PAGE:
Samantha Geballe wrote the following about her black and white series of self-portraits titled “Self-Untitled, Phase 2”.
(Dec. 1, 2014 - Present)
A shift happened. I wasn’t expecting it and then I saw it start to happen. I tried to stop it and I couldn’t… and then it was just here. And that is when my feelings about the work changed.
Here’s how it happened: When I began my self-portrait series, it was an expression of my pain and anger, a journey through self-acceptance, and a way to bridge the gap between myself and others. Now that I feel like less of a target, I can see that I photographed myself to cope. It made me feel better.
I am realizing that this series helped me process my own denial about my eating disorder. I had once again lost control of my weight/eating and unknowingly, my dysfunction became my muse. This insight is what I initially resisted. I didn’t know if I was ready to move away from feeling angry. It felt good to scream as loud as I could in a silent photograph. I am upset about that phase ending, but it is over. I try to go back and can’t. It doesn’t feel real anymore.
I don’t want it to seem like my “shift” happened because I had gastric bypass. It honestly just materialized that way. My life looks radically different now than it did before surgery and I’m realizing it will look radically different again soon. A new chapter is beginning in my life and I have to embrace it whether I like it or not. This is the direction of my work.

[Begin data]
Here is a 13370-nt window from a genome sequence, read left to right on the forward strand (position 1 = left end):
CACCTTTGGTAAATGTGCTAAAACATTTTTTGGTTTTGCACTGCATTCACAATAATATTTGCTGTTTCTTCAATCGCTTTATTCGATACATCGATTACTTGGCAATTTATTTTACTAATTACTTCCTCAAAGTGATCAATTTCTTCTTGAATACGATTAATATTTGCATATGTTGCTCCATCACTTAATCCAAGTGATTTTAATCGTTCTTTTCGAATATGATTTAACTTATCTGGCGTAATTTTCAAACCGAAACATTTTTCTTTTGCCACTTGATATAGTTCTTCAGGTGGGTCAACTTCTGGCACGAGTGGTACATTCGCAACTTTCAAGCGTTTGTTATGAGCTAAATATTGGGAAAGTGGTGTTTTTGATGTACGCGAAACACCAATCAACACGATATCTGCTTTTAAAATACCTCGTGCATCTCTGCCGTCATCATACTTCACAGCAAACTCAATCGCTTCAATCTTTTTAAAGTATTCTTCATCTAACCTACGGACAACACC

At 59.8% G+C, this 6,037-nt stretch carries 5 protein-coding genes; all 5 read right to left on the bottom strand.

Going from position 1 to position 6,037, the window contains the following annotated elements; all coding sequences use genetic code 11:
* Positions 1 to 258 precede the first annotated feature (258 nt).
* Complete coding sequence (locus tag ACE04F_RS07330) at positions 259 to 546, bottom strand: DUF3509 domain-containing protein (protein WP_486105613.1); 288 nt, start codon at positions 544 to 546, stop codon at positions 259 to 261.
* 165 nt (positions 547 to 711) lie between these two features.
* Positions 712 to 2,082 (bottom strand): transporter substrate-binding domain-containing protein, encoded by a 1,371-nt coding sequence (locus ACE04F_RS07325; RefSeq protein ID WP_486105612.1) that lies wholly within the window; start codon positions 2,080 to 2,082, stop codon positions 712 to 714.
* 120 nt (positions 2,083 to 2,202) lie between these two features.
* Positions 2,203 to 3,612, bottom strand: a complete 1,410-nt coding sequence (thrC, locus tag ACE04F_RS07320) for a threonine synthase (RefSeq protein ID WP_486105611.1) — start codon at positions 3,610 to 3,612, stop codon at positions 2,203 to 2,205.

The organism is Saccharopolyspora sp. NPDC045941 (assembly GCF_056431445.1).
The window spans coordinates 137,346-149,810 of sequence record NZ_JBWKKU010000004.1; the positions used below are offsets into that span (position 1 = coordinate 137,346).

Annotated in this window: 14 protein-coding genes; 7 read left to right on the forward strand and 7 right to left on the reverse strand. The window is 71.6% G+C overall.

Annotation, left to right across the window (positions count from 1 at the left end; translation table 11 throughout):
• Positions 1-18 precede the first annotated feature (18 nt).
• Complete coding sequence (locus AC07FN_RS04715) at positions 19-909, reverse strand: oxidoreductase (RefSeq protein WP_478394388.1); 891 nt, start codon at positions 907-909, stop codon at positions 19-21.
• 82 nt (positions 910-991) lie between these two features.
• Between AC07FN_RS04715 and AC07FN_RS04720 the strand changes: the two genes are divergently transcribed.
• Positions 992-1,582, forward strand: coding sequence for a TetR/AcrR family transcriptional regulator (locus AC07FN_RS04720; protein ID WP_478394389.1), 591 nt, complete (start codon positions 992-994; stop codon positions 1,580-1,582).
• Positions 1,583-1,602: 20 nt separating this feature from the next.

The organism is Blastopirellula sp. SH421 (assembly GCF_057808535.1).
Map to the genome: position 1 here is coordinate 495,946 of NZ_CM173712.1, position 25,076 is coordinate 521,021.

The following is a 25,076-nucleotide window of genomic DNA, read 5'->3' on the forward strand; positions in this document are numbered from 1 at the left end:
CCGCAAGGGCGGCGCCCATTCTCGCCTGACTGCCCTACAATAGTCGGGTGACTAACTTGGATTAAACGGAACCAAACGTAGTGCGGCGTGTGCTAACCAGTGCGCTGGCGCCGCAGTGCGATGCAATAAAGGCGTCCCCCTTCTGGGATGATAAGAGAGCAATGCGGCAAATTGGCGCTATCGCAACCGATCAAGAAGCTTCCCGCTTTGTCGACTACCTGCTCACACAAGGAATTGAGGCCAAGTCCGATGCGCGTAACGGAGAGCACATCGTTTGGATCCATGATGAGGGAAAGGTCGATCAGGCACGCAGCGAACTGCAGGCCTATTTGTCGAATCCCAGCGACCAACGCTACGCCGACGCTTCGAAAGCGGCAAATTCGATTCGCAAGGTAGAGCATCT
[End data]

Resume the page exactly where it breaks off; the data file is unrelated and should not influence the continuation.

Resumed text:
There is absolutely no denying the fact that life is easier at a smaller, healthier size. I feel privileged to be able to cross my legs. And not worry so much about seating situations, fitting in chairs, and fitting in general. The world felt unmanageable at that size. If only I had known then that it would all change and I would still be myself.
This phase of self-portrait work is about embracing change. It’s about learning to navigate life without the dysfunction and defense of excess weight. It’s about learning to live in a new body. It’s about awareness of time and what changes time will bring. The weight has been a distraction from life. It’s easy to lose sight of priorities when size monopolizes your daily living. As this series has started to develop, so has my clarity.
After surgery, everyone thought I would just be happy and all my problems would disappear. The odd thing is that I feel left with myself now more than ever. There’s no fantasy or smoke and mirrors. It’s just real.
Self-Untitled, Phase 2
You can see more of Samantha’s work here.
All photos: © Samantha Geballe
All rights reserved. Unauthorized reproduction is prohibited.